Résumé EN : A vote-based computer system for decision support was developed in Finland for finding the most acceptable timber harvesting alternatives during the planning of thinning operations in forests under joint-ownership. The alternatives are combinations of a harvesting method, a harvesting system, and the time of each harvest. A lot of information is needed during the planning process. The system was found to be a useful tool for managing information flows and order and organization of the mathematical and analytical methods that are embedded to system’s modules. An advantage of this system is that it uses a module containing multi-criteria problem-solving methods. This makes the system’s contribution to sustainable forest management effective.
Résumé EN : We used a simulation model to estimate the economic opportunity costs and the density of large stems retained for patch retention in two temperate oak stands representative of the oak/hickory forest type in the eastern United States. Opportunity/retention costs ranged from $321.0 to $760.7/ha [$129.9 to $307.8/acre] depending on the species mix in the stand, the logging technology used, and rotation lengths. The resulting capital recovery costs ranged from $12.8 to $30.4/ha/year [$5.2 to $12.3/acre/year] depending on the degree of retention desired, the logging technology used, and the species composition of the tract. Opportunity/capital recovery costs are greatest in stands that have high-value species mix, are harvested with low-cost logging technologies, and/or managed on longer rotations. The approach described in this paper can be used to help forest landowners, managers, loggers, and other decision/policy makers understand the opportunity/capital recovery costs and ecological benefits associated with patch retention.
Andrew Egan, Isaac Annis, W. Dale Greene, Cornelis de Hoop et Jefferson Mayo
Résumé EN : Among the costs associated with timber harvesting in northern New England, those related to unused production capacity are among the most poorly understood. Yet research in other regions of the US suggests that idle logging capacity can impose significant costs on wood supply systems, including logging businesses and procurement organizations.Mail surveys of logging business owners and representatives of wood consuming mills were used to understand unused logging capacity in the northern New England states: Maine, New Hampshire and Vermont. Over two-thirds of logging business owners said that they experienced unused production capacity in an “average” year. Weather, poor road conditions, equipment breakdowns, and mill-imposed quotas, were cited most often as causes of unused logging capacity. Results of this study have implications for logging businesses, procurement organizations, and wood supply system efficiency in northern New England.
Résumé EN : This paper describes a pilot study of end connections for ultra-high molecular weight polyethylene 12-strand braided rope (synthetic rope) for use in timber harvesting applications. Fourteen different end connections for 14mm and 16mm diameter synthetic rope were developed and break tested to determine suitability.Three types of end connections were evaluated: spliced, adhesives, and dry hardware. Spliced end connections provided consistent performance in breaking strengths. End connections with adhesive had variable strength performance and are therefore not recommended. Within the dry hardware group, the pinned nubbin and knuckle link provided the highest breaking strengths. Suitable end connections for forest operations were: buried eye splice, Whoopie Sling, long splice, rope clamps, knuckle link, pinned nubbin, and in limited applications, rope clamps. Further research and development is needed on these six concepts with larger sample sizes and under testing and operating varied conditions.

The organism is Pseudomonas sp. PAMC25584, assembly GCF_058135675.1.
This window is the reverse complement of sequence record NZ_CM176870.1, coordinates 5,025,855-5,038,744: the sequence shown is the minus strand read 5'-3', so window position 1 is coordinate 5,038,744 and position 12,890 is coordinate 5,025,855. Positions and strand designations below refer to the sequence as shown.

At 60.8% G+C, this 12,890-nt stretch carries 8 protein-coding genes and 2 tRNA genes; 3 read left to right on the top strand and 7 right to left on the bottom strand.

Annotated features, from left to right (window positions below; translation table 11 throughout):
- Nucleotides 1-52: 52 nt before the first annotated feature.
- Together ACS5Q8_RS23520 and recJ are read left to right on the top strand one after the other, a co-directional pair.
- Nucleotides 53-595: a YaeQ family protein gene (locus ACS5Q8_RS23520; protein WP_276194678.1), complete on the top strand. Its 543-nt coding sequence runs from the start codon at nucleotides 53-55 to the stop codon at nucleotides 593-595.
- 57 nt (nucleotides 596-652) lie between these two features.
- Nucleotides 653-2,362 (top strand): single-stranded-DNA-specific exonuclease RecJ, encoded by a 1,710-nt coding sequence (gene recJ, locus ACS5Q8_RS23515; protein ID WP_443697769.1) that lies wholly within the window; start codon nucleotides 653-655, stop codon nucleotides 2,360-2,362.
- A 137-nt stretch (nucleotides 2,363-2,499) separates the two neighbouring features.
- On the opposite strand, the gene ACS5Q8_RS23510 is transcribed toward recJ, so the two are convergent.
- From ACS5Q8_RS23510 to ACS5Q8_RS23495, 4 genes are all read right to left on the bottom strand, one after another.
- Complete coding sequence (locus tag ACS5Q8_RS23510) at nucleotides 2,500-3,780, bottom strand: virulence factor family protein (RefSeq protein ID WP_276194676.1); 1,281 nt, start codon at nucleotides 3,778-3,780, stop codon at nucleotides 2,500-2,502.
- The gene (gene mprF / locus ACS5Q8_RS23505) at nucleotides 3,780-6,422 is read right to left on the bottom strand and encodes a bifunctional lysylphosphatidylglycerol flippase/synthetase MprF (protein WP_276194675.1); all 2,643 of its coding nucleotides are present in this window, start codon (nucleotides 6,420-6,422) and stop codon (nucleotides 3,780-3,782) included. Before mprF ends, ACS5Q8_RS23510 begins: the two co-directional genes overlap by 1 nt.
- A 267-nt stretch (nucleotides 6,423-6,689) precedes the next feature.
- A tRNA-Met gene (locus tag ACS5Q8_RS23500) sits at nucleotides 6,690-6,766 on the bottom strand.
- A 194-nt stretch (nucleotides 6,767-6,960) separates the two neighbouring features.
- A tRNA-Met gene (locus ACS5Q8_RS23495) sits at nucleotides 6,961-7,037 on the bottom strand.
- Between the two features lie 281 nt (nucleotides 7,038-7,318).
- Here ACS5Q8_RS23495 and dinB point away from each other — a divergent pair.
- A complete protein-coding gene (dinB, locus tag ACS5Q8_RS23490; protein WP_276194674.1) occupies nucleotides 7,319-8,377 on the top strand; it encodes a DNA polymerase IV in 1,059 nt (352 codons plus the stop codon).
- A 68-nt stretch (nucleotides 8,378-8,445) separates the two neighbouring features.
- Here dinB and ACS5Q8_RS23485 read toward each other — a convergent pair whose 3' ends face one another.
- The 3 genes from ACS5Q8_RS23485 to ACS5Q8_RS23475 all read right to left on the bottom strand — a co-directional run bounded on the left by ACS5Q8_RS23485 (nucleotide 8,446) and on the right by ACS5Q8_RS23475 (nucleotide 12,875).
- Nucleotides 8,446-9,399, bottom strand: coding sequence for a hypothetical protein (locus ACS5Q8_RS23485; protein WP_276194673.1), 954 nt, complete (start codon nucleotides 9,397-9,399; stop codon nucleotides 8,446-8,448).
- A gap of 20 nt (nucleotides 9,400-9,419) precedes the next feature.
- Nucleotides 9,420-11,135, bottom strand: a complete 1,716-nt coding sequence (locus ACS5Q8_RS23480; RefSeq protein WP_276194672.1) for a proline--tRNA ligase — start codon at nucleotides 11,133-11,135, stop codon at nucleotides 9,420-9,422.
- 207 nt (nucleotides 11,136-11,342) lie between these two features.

Résumé EN : A selection of the results from a comprehensive field and laboratory study on the impact of mechanised harvesting operations on a forest soil in New Zealand are presented. The season during which machine trafficking took place (“dry” and “wet”), machine type, and number of passes (from 1 to 30) were the input variables. Soil response was measured with pedological and geotechnical field and laboratory testing procedures. It was determined that although the soil was in some treatments heavily disturbed, it was not compacted, given that the natural water content was well above the laboratory determined optimum water content for compaction. Practical implications are discussed.
Résumé EN : Shovel logging has become a popular logging system in the western United States due to its high productivity. Its low ground pressure and single pass, often on a matt of limbs result in little ground disturbance. Despite this increasing popularity, there have been few operational studies of shovel logging. This paper describes the optimal road spacing problem for shovel logging using a serpentine pattern on gentle terrain. A mathematical model for shovel logging is presented for two cases (1) to minimize the sum of shovel yarding costs plus road costs from the landowner’s point of view and(2) to maximize profits from the point of view of a logging contractor. For the operating conditions assumed, the optimal shovel yarding distance is four swings when shovel yarding plus roads costs are minimized and three swings when logging contractor profit is maximized. For the example data, the model results demonstrate the flexibility of shovel logging in that there is little difference between total road construction plus skidding cost from the optimal number of swings to as many as six swings. Sensitivity analysis was performed on road cost and volume per ha and support the stability of the solution with the minimum logging cost occurring at four swings with just a small difference for as many as six swings over a range of road construction and volume removals.